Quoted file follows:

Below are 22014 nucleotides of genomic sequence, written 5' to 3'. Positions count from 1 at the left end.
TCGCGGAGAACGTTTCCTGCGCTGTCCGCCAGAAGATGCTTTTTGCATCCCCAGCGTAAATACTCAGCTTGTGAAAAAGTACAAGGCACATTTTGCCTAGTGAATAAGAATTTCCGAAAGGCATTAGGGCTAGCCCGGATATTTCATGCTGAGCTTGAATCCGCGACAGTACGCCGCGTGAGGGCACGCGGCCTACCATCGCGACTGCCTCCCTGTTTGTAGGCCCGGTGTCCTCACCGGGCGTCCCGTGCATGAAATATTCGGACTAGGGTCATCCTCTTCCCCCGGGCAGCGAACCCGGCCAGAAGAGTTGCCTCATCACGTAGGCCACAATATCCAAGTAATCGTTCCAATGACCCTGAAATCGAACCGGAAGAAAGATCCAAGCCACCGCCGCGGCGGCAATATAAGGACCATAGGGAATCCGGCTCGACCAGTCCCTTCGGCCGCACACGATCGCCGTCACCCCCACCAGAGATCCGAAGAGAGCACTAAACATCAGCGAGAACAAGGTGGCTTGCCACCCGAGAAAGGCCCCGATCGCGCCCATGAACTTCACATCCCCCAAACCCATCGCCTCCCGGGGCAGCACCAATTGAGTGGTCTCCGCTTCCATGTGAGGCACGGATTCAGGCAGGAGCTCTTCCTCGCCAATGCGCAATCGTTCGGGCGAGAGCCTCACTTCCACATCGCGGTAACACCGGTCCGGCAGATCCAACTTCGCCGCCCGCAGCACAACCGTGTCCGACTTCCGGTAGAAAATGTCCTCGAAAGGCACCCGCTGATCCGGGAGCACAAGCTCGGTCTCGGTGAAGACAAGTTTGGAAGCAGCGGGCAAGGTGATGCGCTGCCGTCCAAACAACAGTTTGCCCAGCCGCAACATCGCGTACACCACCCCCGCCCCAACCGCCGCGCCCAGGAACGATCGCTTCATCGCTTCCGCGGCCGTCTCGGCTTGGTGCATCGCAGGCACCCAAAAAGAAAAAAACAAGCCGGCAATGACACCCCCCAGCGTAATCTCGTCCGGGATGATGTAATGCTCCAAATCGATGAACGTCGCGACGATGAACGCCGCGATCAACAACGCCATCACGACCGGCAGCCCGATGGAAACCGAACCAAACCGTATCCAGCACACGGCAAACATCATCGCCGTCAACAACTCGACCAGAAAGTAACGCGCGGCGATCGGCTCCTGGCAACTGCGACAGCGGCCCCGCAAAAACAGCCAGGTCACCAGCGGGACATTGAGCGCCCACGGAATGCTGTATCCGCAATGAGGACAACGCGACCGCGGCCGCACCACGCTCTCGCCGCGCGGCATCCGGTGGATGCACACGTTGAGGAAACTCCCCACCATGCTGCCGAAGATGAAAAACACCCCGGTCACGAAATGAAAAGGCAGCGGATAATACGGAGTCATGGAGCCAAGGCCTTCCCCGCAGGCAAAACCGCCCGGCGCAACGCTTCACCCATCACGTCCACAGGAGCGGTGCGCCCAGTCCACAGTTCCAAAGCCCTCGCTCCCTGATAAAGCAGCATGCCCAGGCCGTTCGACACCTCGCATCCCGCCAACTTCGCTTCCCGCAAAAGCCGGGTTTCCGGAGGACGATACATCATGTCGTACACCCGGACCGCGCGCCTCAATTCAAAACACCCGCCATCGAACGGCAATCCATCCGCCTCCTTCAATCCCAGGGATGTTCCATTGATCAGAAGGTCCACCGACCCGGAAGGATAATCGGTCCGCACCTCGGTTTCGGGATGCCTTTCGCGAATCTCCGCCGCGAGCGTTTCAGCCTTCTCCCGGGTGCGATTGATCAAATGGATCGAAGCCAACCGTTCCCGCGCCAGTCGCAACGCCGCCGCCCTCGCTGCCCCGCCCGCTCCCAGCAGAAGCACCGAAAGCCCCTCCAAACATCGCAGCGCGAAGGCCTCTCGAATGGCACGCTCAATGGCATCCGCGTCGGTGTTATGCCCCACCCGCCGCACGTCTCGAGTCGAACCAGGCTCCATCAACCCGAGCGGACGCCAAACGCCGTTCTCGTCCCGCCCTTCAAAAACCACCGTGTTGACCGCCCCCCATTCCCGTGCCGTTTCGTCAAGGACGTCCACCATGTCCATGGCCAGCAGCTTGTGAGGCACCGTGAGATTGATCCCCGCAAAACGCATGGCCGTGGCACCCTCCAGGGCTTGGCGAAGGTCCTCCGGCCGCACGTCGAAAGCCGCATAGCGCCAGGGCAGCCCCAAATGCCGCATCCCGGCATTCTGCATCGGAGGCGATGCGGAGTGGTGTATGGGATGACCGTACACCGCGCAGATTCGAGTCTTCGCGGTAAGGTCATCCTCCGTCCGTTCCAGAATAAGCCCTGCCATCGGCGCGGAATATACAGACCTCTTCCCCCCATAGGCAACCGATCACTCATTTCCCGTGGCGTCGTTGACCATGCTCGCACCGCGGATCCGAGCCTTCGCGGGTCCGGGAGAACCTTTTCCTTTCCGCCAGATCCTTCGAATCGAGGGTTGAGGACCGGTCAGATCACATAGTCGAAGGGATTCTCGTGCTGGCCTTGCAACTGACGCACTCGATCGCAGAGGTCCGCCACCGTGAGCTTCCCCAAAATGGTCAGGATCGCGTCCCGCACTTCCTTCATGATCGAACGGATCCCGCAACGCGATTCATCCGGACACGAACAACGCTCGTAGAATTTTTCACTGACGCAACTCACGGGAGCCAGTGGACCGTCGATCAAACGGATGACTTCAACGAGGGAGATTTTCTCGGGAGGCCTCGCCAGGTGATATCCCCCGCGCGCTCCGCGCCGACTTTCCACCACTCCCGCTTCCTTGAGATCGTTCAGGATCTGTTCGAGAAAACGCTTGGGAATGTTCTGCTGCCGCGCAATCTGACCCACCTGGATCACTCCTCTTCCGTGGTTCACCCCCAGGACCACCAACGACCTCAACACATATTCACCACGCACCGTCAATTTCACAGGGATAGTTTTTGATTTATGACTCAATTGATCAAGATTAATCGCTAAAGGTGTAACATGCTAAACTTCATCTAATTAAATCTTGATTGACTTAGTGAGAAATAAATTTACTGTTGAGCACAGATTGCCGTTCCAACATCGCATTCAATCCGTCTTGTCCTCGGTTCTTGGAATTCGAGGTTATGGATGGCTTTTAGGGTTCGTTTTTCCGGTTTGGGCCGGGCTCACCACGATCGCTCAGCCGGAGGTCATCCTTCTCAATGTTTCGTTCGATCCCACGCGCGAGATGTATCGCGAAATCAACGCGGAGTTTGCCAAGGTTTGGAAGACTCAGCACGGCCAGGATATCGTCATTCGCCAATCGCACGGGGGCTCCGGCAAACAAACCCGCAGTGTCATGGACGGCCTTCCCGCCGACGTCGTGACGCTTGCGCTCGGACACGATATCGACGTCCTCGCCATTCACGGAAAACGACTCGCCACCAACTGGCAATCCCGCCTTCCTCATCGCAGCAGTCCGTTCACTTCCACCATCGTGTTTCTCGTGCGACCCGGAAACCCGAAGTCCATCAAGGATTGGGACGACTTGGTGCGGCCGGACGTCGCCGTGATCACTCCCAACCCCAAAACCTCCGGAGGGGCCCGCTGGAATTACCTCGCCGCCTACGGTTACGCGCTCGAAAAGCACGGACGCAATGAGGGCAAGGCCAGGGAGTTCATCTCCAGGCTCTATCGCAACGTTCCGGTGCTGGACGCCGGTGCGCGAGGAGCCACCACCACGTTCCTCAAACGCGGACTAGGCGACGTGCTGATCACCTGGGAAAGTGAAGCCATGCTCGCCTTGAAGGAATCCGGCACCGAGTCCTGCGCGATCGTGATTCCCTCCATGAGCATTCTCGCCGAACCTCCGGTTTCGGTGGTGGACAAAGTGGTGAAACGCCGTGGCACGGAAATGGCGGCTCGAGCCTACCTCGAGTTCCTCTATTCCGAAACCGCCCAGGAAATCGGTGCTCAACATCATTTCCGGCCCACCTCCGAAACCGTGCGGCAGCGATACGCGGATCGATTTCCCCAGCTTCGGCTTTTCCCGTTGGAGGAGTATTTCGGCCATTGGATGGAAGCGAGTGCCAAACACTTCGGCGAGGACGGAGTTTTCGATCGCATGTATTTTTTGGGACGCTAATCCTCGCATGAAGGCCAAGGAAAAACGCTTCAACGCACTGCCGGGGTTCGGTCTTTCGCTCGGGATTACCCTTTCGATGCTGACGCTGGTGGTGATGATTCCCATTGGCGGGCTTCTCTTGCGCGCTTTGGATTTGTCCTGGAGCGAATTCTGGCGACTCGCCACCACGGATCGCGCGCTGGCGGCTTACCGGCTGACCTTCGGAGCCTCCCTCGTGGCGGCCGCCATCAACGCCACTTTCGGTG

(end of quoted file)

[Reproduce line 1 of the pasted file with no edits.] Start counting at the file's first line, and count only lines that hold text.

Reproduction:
Below are 22014 nucleotides of genomic sequence, written 5' to 3'. Positions count from 1 at the left end.